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  • Writer's pictureSpeak Your Roots

Ka Jaiñ-it by Careen J. Langstieh

Updated: Aug 20, 2023




"Ka jaiñ-it" ka dei ka jaiñ bah ïa ki khyllung ne ki khun rit; ka dei ruh ka jaiñ kaba pynskhem haba bah ne kit.


Ka jaiñ-it ka dei ka jaiñ ba pyndonkam da ki Khasi ha ka por ba ki bah ïa ki khunrit. Lah ban ong ba ka dei ka jaiñ ba jrong lynter ba la thaiñ na ki sai kynphad balieh bad don ruh ki jingthaiñ da ki ksai ba saw sha tduh jong ka jaiñ. Ha kylleng sawdong ka Ri Khasi bad Jaiñtia, ki longkmie ki ju pyndonkam da kane ka jaiñ ban kit ne bah ïa ki khyllung ne khunrit hadien met khnang ba kin lah ban trei ban ktah ruh ha kajuh ka por-lada dei hapoh ïing ne shabar, khlem da pynsepei ïa ka por.


Ki kynthei Khasi ki dei kiba smat bad bunsien ngi ju ïohi ïa ki longkmie kiba bah khun da kaba pyndonkam ia ka "jaiñ-it" ha ka por ba ki trei ïa kano kano ka kam: lada dei ka kam shet, kam sait, kam khlieng ne haba ki leit sha la ki bri ban trei kam rep kam riang. Ka jaiñ-it ka dei ruh kaba ju ai sngewbha da ka Meikha ïa ki ksiew. Kane ka dustur ka dang im sah haduh ki por mynta ruh, tangba lehse ka jingpyndonkam ïa ka jaiñ-it ka lah kham duna ha ki thaiñ sor.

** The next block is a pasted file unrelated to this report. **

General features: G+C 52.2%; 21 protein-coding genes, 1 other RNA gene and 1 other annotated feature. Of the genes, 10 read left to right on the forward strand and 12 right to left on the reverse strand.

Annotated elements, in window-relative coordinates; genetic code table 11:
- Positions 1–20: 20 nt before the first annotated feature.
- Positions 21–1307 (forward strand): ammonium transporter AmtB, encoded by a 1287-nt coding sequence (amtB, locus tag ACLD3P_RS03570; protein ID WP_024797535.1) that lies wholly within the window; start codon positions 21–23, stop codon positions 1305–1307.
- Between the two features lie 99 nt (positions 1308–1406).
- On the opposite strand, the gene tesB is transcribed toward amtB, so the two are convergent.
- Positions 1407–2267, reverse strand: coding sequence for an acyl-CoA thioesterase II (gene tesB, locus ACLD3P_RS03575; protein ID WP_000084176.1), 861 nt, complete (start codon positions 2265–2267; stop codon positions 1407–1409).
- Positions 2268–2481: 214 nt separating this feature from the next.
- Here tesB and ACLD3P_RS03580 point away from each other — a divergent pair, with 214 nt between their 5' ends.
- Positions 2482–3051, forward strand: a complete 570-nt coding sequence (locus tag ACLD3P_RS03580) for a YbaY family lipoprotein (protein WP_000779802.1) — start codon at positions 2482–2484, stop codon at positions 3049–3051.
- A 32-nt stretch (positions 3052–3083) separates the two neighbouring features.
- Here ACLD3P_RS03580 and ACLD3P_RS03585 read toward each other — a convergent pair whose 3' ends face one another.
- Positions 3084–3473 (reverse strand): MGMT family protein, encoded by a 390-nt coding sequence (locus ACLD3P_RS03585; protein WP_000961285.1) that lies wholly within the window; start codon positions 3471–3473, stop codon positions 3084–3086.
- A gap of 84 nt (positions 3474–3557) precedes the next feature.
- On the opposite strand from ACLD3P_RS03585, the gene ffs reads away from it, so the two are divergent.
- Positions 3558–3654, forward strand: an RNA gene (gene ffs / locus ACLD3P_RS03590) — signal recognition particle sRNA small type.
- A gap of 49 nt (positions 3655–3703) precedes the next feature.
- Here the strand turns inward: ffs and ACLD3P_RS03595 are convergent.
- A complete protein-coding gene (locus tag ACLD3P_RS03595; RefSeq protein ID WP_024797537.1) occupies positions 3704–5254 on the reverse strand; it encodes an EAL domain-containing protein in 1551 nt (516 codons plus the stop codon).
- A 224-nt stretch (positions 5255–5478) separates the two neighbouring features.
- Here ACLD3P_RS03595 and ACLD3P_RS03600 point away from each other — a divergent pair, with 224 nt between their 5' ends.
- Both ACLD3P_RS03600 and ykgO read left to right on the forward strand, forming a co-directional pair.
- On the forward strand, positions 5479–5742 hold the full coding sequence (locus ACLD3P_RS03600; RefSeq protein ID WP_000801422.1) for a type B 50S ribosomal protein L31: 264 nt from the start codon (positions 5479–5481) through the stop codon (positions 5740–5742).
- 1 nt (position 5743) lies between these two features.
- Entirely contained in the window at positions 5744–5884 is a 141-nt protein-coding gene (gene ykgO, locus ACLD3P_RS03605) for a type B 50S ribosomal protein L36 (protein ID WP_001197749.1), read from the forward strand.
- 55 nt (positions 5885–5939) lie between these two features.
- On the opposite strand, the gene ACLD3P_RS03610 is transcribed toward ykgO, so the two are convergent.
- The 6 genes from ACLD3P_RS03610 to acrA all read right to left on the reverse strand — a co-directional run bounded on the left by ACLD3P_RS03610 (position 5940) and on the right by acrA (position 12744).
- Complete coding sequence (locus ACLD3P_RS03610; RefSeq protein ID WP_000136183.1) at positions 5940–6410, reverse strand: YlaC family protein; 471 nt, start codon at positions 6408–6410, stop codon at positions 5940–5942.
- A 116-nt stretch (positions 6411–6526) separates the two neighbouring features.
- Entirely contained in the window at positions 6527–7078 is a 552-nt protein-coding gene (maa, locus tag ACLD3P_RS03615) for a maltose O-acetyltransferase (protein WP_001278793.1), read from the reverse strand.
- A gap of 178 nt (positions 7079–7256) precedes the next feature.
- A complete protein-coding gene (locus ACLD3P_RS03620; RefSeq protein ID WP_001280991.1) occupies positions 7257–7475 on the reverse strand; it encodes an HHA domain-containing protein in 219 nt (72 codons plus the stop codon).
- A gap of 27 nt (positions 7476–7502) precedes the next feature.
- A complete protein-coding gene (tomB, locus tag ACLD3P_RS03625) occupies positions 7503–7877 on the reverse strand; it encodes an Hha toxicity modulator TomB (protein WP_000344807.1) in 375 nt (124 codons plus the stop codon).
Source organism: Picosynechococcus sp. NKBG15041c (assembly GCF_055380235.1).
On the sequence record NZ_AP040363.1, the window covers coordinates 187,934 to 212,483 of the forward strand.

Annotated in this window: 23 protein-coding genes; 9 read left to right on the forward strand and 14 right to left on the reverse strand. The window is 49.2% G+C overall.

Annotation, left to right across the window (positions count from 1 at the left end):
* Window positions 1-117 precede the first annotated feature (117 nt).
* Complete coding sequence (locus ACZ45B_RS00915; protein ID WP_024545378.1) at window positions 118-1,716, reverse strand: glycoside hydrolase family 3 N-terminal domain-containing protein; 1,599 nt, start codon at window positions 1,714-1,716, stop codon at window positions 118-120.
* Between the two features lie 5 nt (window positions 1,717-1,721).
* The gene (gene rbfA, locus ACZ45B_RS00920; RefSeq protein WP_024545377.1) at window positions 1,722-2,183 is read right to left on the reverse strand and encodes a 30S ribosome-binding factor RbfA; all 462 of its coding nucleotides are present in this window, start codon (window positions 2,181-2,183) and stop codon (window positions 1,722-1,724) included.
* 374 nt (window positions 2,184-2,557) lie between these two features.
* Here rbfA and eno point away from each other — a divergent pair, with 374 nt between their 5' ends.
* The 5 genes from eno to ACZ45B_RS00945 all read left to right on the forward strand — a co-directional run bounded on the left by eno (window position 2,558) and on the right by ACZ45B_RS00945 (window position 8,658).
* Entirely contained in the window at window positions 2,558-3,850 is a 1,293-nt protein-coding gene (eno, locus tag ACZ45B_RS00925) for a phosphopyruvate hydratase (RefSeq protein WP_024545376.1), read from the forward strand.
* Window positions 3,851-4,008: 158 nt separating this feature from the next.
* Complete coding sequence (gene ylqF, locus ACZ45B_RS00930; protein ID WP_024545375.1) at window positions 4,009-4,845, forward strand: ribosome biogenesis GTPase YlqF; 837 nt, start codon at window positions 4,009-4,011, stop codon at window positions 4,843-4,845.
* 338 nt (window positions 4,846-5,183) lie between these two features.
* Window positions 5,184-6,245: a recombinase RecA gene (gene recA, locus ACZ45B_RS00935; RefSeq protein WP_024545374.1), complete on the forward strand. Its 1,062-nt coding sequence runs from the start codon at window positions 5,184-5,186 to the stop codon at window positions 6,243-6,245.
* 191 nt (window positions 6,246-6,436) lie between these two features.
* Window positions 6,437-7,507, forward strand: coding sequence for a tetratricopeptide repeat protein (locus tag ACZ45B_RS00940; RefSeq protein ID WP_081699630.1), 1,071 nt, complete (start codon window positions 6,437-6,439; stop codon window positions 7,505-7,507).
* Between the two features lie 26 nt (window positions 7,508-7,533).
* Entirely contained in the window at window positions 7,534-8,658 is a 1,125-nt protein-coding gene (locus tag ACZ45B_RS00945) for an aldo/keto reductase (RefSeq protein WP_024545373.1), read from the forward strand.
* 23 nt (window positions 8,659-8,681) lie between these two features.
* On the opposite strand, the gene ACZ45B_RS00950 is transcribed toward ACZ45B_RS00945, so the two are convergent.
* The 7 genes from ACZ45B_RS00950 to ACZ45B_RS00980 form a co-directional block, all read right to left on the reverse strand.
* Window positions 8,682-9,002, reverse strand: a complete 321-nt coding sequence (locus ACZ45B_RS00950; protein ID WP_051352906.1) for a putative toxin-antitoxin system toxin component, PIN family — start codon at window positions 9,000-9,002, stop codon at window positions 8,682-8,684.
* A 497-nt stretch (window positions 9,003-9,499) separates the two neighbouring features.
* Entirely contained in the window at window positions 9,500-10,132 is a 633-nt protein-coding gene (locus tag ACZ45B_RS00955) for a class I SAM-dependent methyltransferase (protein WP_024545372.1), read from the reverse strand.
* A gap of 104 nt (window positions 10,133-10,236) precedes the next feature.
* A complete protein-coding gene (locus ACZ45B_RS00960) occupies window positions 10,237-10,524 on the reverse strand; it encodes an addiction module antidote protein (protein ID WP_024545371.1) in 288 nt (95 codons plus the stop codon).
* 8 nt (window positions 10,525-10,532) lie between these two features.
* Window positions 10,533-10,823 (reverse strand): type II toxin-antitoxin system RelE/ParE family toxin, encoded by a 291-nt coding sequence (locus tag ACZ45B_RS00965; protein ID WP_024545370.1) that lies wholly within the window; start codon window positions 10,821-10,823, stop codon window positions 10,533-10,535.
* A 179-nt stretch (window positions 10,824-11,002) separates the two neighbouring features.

Ïa ka jaiñ-it lah ban pyndonkam baroh shi snem lynter bad ka kham ïarap khamtam eh ha ki por tlang ha kaba i khyllung i ïohthiah ha syndah ka met jong ka kmie bad i ïoh ruh ka jingsyaid na ka met jong ka. Ki pyndonkam ruh sa da ka jaiñ-kup ha kaba ka kmie ka kup ïalade da katei ka jaiñ ban sop syaid ia i khyllung iba ka bah.



"Ka jaiñ-it" is a traditional baby sling-wrap used by Khasis and Pnars which may be described as a long strip of cotton cloth made from big strands of white thread with red stripes at the ends. In the Khasi and Jaiñtia hills, mothers use this cloth to carry a baby on their backs, so as to be able to perform work in the house or outside.


Khasi women are never idle sitters. We see mothers carrying babies securely and safely fastening them with the jaiñ-it while they go about their daily work, be it cooking, washing and sometimes tilling the field.


The jaiñ it is traditionally gifted by the paternal grandmother to her grandchildren. This practise is still alive and well. However, the use of the jain-it is lessening in the urban areas. The jain-it can be used all year round and is particularly handy in the winter months when the baby is snugly fastened and then a "jaiñ-kup" (flannel shawl) is wrapped around the baby to keep it warm.



Most of us have a picture of ourselves tied by a "jaiñ-it" on our mother's back when we were babies ☺️☺️
Kudos to our mothers for being the symbolic "jaiñ-it" who bind our families together with their unconditional love 🧡🧡🧡
Thank you Kong @careenjoplinlangstieh for allowing us to use your artwork! 🙏🙏





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